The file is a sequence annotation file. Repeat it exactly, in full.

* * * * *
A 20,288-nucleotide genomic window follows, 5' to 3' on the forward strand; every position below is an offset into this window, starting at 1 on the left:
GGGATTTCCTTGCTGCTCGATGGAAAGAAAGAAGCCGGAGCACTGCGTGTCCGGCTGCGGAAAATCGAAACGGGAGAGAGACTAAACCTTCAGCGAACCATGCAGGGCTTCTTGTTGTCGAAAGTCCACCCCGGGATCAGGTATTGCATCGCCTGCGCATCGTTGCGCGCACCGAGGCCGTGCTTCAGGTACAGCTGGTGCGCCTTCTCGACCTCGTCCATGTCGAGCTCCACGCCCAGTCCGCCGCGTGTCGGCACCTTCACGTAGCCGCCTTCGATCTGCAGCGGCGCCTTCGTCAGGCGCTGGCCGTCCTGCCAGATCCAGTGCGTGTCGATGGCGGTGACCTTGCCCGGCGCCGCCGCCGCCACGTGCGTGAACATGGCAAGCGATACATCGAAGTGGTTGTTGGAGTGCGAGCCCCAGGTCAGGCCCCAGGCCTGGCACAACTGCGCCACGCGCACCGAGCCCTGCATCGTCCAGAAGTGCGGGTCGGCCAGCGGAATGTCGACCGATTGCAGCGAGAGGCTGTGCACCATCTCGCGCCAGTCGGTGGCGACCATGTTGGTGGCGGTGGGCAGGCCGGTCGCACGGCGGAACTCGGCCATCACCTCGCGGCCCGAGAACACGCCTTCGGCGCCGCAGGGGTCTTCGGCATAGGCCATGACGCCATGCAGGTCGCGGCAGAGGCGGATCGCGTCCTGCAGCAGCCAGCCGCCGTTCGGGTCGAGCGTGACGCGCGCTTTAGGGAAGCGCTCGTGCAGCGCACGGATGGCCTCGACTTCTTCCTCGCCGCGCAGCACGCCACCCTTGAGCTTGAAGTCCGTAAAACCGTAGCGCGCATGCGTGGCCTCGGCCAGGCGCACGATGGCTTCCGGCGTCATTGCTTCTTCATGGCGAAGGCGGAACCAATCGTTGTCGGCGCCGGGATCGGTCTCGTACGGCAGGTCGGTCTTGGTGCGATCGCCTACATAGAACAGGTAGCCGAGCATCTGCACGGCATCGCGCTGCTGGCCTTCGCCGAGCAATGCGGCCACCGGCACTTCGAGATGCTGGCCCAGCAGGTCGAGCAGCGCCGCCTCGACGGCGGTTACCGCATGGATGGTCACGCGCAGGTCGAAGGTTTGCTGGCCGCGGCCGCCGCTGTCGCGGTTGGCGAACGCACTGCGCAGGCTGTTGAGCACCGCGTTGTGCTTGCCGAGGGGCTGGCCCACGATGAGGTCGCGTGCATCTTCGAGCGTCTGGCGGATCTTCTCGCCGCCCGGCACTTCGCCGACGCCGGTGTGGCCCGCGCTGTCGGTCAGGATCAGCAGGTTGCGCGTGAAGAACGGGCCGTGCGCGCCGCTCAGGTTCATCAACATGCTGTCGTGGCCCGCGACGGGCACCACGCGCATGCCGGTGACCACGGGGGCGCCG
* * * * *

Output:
A 20,288-nucleotide genomic window follows, 5' to 3' on the forward strand; every position below is an offset into this window, starting at 1 on the left:
GGGATTTCCTTGCTGCTCGATGGAAAGAAAGAAGCCGGAGCACTGCGTGTCCGGCTGCGGAAAATCGAAACGGGAGAGAGACTAAACCTTCAGCGAACCATGCAGGGCTTCTTGTTGTCGAAAGTCCACCCCGGGATCAGGTATTGCATCGCCTGCGCATCGTTGCGCGCACCGAGGCCGTGCTTCAGGTACAGCTGGTGCGCCTTCTCGACCTCGTCCATGTCGAGCTCCACGCCCAGTCCGCCGCGTGTCGGCACCTTCACGTAGCCGCCTTCGATCTGCAGCGGCGCCTTCGTCAGGCGCTGGCCGTCCTGCCAGATCCAGTGCGTGTCGATGGCGGTGACCTTGCCCGGCGCCGCCGCCGCCACGTGCGTGAACATGGCAAGCGATACATCGAAGTGGTTGTTGGAGTGCGAGCCCCAGGTCAGGCCCCAGGCCTGGCACAACTGCGCCACGCGCACCGAGCCCTGCATCGTCCAGAAGTGCGGGTCGGCCAGCGGAATGTCGACCGATTGCAGCGAGAGGCTGTGCACCATCTCGCGCCAGTCGGTGGCGACCATGTTGGTGGCGGTGGGCAGGCCGGTCGCACGGCGGAACTCGGCCATCACCTCGCGGCCCGAGAACACGCCTTCGGCGCCGCAGGGGTCTTCGGCATAGGCCATGACGCCATGCAGGTCGCGGCAGAGGCGGATCGCGTCCTGCAGCAGCCAGCCGCCGTTCGGGTCGAGCGTGACGCGCGCTTTAGGGAAGCGCTCGTGCAGCGCACGGATGGCCTCGACTTCTTCCTCGCCGCGCAGCACGCCACCCTTGAGCTTGAAGTCCGTAAAACCGTAGCGCGCATGCGTGGCCTCGGCCAGGCGCACGATGGCTTCCGGCGTCATTGCTTCTTCATGGCGAAGGCGGAACCAATCGTTGTCGGCGCCGGGATCGGTCTCGTACGGCAGGTCGGTCTTGGTGCGATCGCCTACATAGAACAGGTAGCCGAGCATCTGCACGGCATCGCGCTGCTGGCCTTCGCCGAGCAATGCGGCCACCGGCACTTCGAGATGCTGGCCCAGCAGGTCGAGCAGCGCCGCCTCGACGGCGGTTACCGCATGGATGGTCACGCGCAGGTCGAAGGTTTGCTGGCCGCGGCCGCCGCTGTCGCGGTTGGCGAACGCACTGCGCAGGCTGTTGAGCACCGCGTTGTGCTTGCCGAGGGGCTGGCCCACGATGAGGTCGCGTGCATCTTCGAGCGTCTGGCGGATCTTCTCGCCGCCCGGCACTTCGCCGACGCCGGTGTGGCCCGCGCTGTCGGTCAGGATCAGCAGGTTGCGCGTGAAGAACGGGCCGTGCGCGCCGCTCAGGTTCATCAACATGCTGTCGTGGCCCGCGACGGGCACCACGCGCATGCCGGTGACCACGGGGGCGCCG